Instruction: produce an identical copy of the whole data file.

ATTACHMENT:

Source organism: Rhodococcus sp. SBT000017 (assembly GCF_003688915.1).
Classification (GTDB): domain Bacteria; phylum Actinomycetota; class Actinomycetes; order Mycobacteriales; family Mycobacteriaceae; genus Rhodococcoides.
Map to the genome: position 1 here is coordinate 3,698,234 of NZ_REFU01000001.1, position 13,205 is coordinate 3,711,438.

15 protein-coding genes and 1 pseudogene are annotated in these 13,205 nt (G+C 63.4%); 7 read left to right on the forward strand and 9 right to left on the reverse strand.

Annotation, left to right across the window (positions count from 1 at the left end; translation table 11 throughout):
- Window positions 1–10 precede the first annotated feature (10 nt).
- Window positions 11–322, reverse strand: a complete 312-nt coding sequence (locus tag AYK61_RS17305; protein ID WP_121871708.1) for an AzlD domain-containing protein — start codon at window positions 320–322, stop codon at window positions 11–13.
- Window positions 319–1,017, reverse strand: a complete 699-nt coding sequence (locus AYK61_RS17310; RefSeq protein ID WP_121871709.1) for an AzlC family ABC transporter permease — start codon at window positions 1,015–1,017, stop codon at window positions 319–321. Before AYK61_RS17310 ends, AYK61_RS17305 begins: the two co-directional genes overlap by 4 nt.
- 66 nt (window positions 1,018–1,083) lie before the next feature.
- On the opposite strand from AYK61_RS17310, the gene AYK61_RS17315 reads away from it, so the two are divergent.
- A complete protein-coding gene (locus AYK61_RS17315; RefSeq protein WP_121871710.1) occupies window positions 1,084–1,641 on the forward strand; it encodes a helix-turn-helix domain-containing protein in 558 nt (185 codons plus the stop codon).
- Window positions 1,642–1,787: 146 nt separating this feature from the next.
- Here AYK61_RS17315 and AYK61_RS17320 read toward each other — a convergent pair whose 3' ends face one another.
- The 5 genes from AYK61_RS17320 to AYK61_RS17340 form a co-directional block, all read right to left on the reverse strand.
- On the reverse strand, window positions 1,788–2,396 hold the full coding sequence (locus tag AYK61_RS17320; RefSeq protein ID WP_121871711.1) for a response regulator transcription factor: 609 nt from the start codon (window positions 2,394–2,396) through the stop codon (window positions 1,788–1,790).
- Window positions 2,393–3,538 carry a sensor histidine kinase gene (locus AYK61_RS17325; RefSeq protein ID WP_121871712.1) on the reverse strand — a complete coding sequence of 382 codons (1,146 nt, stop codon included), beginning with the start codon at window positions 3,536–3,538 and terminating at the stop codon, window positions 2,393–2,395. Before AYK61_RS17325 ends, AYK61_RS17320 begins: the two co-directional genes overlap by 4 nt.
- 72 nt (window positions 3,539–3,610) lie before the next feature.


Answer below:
Source organism: Rhodococcus sp. SBT000017 (assembly GCF_003688915.1).
Classification (GTDB): domain Bacteria; phylum Actinomycetota; class Actinomycetes; order Mycobacteriales; family Mycobacteriaceae; genus Rhodococcoides.
Map to the genome: position 1 here is coordinate 3,698,234 of NZ_REFU01000001.1, position 13,205 is coordinate 3,711,438.

15 protein-coding genes and 1 pseudogene are annotated in these 13,205 nt (G+C 63.4%); 7 read left to right on the forward strand and 9 right to left on the reverse strand.

Annotation, left to right across the window (positions count from 1 at the left end; translation table 11 throughout):
- Window positions 1–10 precede the first annotated feature (10 nt).
- Window positions 11–322, reverse strand: a complete 312-nt coding sequence (locus tag AYK61_RS17305; protein ID WP_121871708.1) for an AzlD domain-containing protein — start codon at window positions 320–322, stop codon at window positions 11–13.
- Window positions 319–1,017, reverse strand: a complete 699-nt coding sequence (locus AYK61_RS17310; RefSeq protein ID WP_121871709.1) for an AzlC family ABC transporter permease — start codon at window positions 1,015–1,017, stop codon at window positions 319–321. Before AYK61_RS17310 ends, AYK61_RS17305 begins: the two co-directional genes overlap by 4 nt.
- 66 nt (window positions 1,018–1,083) lie before the next feature.
- On the opposite strand from AYK61_RS17310, the gene AYK61_RS17315 reads away from it, so the two are divergent.
- A complete protein-coding gene (locus AYK61_RS17315; RefSeq protein WP_121871710.1) occupies window positions 1,084–1,641 on the forward strand; it encodes a helix-turn-helix domain-containing protein in 558 nt (185 codons plus the stop codon).
- Window positions 1,642–1,787: 146 nt separating this feature from the next.
- Here AYK61_RS17315 and AYK61_RS17320 read toward each other — a convergent pair whose 3' ends face one another.
- The 5 genes from AYK61_RS17320 to AYK61_RS17340 form a co-directional block, all read right to left on the reverse strand.
- On the reverse strand, window positions 1,788–2,396 hold the full coding sequence (locus tag AYK61_RS17320; RefSeq protein ID WP_121871711.1) for a response regulator transcription factor: 609 nt from the start codon (window positions 2,394–2,396) through the stop codon (window positions 1,788–1,790).
- Window positions 2,393–3,538 carry a sensor histidine kinase gene (locus AYK61_RS17325; RefSeq protein ID WP_121871712.1) on the reverse strand — a complete coding sequence of 382 codons (1,146 nt, stop codon included), beginning with the start codon at window positions 3,536–3,538 and terminating at the stop codon, window positions 2,393–2,395. Before AYK61_RS17325 ends, AYK61_RS17320 begins: the two co-directional genes overlap by 4 nt.
- 72 nt (window positions 3,539–3,610) lie before the next feature.